California AG seeks more money to fight Trump

California AG seeks more money to fight Trump
© Getty Images

California Attorney General Xavier BecerraXavier BecerraSecond federal judge blocks Trump from using military funds for border wall California recovers M from auto parts makers' in bid rigging settlement Adam Schiff's star rises with impeachment hearings MORE (D) told state legislators on Thursday that his office’s effort to fight the Trump administration is straining an already-stretched budget.

In testimony before a state Senate Budget subcommittee, Becerra said the Trump administration’s actions on the environment, immigration and sanctuary cities have required his agency to respond in court.

“No one anticipated the extent to which federal executive actions would impact the people of California and the Department of Justice. Who knew that the federal government would play so fast and loose with the law and taxpayers’ pocketbooks?” Becerra told senators.

ADVERTISEMENT

After taking over the state Justice Department in January, Becerra has joined or initiated several lawsuits challenging the Trump administration over everything from an executive order banning travel from certain Muslim-majority countries to changes to federal fuel efficiency standards in which California agencies play a role.

On Thursday, Becerra suggested the next front in the legal war against the Trump administration could come over the Republican plan to repeal and replace the Affordable Care Act. In a statement after the House passed its bill Thursday on a party-line vote, Becerra called healthcare a right.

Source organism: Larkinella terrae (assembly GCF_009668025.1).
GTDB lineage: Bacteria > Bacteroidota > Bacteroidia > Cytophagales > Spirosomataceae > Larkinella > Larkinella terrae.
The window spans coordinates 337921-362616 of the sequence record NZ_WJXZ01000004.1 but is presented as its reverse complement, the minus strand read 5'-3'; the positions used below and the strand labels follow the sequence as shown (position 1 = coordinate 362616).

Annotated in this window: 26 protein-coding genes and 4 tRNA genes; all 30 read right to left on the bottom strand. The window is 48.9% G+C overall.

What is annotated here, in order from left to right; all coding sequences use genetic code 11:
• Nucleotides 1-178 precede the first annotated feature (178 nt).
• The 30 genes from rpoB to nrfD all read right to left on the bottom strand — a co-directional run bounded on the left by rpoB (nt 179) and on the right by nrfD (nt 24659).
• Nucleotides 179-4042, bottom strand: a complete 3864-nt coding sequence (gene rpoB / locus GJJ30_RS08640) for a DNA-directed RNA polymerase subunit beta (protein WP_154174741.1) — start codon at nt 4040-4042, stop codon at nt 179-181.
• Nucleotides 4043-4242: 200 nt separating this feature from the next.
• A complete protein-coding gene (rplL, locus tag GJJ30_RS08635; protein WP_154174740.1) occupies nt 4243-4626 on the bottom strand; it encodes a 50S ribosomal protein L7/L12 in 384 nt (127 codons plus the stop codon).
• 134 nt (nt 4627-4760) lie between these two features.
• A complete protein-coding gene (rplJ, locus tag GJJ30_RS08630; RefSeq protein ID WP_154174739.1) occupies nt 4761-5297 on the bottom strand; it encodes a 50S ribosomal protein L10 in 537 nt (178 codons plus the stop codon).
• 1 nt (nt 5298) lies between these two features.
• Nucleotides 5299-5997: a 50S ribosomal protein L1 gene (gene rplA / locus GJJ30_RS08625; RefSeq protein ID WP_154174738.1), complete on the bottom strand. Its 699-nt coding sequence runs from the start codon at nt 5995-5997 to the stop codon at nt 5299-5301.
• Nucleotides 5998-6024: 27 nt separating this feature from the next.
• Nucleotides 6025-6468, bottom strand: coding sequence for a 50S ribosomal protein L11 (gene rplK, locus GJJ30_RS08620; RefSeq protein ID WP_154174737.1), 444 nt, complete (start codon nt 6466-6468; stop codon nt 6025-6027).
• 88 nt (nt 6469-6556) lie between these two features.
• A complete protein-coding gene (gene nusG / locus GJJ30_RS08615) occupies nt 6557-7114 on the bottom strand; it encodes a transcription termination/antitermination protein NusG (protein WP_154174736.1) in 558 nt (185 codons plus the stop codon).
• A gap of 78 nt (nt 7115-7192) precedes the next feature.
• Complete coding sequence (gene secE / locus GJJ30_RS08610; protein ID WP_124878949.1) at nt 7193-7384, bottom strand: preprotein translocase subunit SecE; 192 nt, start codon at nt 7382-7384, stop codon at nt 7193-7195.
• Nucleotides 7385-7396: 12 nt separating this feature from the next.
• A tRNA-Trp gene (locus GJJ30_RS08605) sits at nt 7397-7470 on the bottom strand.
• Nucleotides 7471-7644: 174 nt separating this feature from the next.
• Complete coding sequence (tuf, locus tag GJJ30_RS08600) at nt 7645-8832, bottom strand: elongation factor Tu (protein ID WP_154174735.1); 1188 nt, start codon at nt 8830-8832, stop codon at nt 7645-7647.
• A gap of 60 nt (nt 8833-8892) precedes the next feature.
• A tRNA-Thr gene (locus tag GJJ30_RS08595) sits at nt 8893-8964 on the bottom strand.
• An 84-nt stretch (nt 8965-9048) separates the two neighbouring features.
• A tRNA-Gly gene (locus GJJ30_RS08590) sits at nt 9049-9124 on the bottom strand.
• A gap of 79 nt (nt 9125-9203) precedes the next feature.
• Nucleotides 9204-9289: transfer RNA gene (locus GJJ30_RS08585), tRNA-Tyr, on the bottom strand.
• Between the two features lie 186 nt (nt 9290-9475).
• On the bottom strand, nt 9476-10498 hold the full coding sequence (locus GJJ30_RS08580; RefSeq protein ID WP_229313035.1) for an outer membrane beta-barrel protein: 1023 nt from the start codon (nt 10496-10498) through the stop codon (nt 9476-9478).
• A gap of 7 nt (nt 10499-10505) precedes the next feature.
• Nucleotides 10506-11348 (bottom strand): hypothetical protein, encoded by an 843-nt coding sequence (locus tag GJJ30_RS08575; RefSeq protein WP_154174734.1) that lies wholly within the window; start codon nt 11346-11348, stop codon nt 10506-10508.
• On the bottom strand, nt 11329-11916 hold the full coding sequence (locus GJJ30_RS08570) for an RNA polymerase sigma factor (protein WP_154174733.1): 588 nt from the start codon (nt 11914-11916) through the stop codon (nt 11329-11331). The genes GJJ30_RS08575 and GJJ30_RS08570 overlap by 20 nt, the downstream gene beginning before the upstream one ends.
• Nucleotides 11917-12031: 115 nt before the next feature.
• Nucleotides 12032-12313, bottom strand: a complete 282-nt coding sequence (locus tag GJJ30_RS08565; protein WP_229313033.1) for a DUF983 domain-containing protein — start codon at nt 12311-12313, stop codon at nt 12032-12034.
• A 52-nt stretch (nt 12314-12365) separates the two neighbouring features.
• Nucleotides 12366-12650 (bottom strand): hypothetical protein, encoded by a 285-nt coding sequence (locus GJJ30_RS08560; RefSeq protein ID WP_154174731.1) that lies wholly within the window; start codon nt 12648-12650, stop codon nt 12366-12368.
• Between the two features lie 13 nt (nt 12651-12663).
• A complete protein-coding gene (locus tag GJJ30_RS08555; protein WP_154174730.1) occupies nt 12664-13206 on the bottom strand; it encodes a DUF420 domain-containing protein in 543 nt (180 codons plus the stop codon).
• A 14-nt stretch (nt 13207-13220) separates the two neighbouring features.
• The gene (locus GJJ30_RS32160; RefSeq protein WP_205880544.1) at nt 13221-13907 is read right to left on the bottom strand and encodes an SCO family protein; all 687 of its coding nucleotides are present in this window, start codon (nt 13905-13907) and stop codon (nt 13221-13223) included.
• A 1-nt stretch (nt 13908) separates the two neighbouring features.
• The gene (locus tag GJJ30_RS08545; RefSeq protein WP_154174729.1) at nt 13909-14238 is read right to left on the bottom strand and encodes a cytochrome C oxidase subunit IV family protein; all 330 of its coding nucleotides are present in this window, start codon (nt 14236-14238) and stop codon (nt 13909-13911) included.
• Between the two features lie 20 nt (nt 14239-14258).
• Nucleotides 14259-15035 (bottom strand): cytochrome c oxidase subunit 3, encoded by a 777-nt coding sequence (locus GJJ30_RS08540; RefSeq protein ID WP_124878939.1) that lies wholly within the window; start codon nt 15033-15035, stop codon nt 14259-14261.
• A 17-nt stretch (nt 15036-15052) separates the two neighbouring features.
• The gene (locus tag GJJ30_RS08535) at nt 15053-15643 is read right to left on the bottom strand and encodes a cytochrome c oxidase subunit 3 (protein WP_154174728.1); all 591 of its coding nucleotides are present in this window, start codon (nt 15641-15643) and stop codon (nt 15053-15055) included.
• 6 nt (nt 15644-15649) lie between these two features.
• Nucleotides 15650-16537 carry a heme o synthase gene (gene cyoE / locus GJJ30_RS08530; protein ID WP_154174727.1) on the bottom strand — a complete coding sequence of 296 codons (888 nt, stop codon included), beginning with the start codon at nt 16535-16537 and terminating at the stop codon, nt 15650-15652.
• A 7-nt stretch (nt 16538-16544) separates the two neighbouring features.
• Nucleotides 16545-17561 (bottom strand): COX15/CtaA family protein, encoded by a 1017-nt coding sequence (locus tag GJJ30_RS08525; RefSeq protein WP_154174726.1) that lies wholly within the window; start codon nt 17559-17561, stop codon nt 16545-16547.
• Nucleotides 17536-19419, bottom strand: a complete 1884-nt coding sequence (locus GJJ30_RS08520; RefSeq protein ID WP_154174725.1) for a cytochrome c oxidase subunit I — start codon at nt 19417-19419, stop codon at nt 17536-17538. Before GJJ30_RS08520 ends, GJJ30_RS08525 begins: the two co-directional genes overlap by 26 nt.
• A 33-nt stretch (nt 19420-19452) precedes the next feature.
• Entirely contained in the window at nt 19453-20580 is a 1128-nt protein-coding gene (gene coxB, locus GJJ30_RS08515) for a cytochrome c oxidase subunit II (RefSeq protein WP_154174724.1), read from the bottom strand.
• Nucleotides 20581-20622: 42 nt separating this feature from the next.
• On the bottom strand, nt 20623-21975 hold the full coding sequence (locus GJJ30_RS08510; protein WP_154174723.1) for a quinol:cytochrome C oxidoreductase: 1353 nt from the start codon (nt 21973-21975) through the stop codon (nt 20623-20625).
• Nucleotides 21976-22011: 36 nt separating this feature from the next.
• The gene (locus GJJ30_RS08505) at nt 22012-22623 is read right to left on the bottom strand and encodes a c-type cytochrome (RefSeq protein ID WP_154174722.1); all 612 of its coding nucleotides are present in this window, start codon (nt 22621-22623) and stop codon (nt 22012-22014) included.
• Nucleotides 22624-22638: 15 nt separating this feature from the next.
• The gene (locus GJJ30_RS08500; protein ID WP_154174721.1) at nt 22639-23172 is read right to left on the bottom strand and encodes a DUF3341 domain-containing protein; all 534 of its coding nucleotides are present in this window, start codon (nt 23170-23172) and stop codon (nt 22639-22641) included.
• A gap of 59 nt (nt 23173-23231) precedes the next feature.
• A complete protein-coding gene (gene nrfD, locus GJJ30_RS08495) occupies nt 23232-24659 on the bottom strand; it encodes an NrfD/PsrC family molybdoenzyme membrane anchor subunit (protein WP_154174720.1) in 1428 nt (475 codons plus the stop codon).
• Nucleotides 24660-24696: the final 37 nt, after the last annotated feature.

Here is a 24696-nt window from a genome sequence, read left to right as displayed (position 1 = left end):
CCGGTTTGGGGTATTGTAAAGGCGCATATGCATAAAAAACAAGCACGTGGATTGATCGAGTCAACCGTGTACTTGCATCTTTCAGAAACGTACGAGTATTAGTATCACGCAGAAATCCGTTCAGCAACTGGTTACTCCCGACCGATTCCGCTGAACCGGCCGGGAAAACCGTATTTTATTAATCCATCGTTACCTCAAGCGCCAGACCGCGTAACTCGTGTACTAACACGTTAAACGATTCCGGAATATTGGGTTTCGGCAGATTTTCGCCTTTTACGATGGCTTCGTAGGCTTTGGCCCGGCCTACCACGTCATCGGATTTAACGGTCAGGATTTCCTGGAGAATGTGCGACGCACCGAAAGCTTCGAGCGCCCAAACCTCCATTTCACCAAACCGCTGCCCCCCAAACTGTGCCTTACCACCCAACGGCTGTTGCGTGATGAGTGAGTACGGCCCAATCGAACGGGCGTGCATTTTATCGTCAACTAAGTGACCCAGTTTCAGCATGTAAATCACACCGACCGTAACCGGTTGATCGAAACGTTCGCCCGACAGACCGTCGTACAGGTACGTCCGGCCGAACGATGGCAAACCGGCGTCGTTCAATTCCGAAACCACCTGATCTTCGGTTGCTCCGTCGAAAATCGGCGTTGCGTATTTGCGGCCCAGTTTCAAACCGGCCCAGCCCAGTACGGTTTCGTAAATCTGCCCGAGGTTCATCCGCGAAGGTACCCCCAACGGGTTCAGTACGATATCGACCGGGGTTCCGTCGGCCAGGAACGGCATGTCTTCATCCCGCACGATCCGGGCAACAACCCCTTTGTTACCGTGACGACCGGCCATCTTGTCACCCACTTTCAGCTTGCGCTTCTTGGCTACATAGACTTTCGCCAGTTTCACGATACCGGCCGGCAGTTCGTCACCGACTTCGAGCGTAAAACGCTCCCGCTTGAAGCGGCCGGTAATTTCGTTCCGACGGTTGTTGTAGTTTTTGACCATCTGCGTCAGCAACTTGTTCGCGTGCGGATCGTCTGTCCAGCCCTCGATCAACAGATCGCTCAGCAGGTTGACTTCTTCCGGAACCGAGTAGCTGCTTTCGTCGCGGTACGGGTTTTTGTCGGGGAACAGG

“As California’s attorney general, I will use every legal tool at my disposal to safeguard the healthcare the people of our state depend on,” Becerra said.

The state budget proposal laid out by Gov. Jerry Brown (D) in January allocated $858 million for Becerra’s Justice Department over the next fiscal year, a small increase over the previous year’s budget. In testimony, Becerra said he needed more to attract and keep qualified lawyers to defend the state.

“I am operating with a budget that was assembled without addressing the needs of current mandates and before our new reality of dealing with federal executive orders,” Becerra said. “If it feels like the attacks are constantly coming, it’s because they are.”

Some federal grants that would go to the state Justice Department are likely to be at risk too, if California passes a measure currently being considered by the legislature to bar state law enforcement agencies from cooperating with federal immigration detainer requests. That legislation, which would effectively make California a sanctuary state, would fly in the face of a federal order blocking grants to agencies that fail to comply with those detainer requests.

Brown is expected to unveil the second version of his state budget on May 15 after months of negotiations with state legislators. The new budget will cover the 2017–2018 fiscal year, which begins July 1.